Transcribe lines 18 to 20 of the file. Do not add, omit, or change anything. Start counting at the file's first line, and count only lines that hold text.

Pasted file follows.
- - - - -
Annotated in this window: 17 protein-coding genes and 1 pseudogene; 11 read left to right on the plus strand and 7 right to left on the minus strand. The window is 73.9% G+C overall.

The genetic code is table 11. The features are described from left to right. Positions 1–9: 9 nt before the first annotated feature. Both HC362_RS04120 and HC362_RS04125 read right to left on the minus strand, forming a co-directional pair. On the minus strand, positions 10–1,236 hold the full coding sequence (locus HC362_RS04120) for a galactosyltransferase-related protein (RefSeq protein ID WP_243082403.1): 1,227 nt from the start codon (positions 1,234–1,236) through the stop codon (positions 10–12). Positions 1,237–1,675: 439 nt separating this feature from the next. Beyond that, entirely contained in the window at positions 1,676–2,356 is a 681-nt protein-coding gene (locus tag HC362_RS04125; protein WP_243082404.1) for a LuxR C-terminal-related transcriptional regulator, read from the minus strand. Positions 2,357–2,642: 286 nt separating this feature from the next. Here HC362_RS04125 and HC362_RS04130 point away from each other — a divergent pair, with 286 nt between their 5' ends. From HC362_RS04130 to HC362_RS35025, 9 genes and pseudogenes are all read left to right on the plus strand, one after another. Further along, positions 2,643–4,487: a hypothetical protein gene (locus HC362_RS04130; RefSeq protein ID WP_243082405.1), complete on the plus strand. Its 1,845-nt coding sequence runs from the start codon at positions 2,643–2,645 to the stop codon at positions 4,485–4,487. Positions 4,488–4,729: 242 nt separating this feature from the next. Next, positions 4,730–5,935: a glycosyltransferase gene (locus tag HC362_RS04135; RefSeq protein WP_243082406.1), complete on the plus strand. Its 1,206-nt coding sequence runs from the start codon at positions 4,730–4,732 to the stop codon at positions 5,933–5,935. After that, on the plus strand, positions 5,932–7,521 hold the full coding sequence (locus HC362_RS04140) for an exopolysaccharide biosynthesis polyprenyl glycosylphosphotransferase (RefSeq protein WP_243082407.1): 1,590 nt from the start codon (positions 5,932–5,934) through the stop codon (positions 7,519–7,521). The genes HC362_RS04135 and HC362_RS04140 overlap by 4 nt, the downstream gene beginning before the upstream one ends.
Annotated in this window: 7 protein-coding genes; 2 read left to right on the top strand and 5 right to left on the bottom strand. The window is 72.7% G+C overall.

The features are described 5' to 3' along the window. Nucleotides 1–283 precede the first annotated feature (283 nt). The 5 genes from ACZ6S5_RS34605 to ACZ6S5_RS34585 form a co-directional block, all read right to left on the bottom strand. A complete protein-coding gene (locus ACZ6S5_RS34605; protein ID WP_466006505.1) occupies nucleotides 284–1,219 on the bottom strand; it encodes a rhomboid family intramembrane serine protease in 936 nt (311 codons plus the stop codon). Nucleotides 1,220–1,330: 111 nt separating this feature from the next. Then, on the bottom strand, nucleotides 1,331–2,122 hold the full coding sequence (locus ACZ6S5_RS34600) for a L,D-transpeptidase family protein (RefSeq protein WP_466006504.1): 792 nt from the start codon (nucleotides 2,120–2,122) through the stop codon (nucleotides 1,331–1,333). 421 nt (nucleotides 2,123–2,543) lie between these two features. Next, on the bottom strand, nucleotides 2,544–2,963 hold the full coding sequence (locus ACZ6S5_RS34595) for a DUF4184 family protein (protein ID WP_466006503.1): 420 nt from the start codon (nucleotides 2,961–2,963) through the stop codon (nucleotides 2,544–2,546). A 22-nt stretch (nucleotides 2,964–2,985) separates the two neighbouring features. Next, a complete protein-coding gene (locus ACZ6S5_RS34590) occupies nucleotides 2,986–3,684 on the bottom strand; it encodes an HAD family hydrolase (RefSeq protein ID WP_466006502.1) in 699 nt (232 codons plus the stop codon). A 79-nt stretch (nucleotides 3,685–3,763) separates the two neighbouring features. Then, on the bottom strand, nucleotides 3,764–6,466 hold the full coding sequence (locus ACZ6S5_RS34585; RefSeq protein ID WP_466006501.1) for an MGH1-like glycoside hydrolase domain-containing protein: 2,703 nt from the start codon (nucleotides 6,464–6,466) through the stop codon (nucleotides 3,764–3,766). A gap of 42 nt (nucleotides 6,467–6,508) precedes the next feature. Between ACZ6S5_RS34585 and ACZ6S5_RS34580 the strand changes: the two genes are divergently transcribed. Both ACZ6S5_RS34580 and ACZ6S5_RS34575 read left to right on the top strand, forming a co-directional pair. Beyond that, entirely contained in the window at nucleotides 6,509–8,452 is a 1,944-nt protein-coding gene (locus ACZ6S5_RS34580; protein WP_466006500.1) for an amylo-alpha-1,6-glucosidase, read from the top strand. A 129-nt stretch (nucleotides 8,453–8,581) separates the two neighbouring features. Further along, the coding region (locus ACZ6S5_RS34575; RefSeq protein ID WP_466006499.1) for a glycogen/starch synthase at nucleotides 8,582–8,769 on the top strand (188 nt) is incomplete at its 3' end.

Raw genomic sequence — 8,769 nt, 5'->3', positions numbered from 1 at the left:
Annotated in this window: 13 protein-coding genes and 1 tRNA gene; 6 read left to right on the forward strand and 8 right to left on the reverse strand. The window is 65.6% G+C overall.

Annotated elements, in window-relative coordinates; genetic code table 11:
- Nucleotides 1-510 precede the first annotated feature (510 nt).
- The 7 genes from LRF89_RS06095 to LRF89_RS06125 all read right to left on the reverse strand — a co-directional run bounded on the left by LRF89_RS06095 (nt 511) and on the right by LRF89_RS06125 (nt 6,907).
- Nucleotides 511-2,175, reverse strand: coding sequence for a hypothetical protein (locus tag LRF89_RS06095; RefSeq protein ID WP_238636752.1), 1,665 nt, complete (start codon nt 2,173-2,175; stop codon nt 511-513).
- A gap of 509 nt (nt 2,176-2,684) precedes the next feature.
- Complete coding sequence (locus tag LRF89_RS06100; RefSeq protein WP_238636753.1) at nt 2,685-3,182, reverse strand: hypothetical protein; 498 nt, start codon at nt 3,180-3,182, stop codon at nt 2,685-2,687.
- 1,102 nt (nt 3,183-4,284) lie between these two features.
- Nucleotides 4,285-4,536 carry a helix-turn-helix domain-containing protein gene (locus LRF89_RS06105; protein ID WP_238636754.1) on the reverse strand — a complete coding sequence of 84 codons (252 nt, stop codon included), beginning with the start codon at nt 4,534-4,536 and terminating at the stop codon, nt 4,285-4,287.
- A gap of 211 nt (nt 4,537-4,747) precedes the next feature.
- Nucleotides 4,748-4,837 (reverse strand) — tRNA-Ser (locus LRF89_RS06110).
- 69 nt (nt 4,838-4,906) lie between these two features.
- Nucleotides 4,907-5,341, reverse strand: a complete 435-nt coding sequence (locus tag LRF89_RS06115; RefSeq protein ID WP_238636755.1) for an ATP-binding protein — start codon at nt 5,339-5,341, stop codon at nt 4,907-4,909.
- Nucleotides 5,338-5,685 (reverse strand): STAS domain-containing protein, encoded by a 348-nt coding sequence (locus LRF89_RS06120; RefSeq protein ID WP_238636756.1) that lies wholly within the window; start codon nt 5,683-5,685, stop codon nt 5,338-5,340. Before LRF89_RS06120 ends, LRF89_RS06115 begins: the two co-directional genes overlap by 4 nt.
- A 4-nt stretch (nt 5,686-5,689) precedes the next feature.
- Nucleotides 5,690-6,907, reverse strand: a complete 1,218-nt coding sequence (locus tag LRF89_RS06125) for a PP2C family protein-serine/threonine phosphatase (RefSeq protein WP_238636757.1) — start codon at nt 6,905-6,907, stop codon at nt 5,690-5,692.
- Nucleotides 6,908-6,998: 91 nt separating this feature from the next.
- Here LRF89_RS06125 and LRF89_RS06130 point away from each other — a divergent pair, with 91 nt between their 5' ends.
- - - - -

- Nucleotides 4,907-5,341, reverse strand: a complete 435-nt coding sequence (locus tag LRF89_RS06115; RefSeq protein ID WP_238636755.1) for an ATP-binding protein — start codon at nt 5,339-5,341, stop codon at nt 4,907-4,909.
- Nucleotides 5,338-5,685 (reverse strand): STAS domain-containing protein, encoded by a 348-nt coding sequence (locus LRF89_RS06120; RefSeq protein ID WP_238636756.1) that lies wholly within the window; start codon nt 5,683-5,685, stop codon nt 5,338-5,340. Before LRF89_RS06120 ends, LRF89_RS06115 begins: the two co-directional genes overlap by 4 nt.
- A 4-nt stretch (nt 5,686-5,689) precedes the next feature.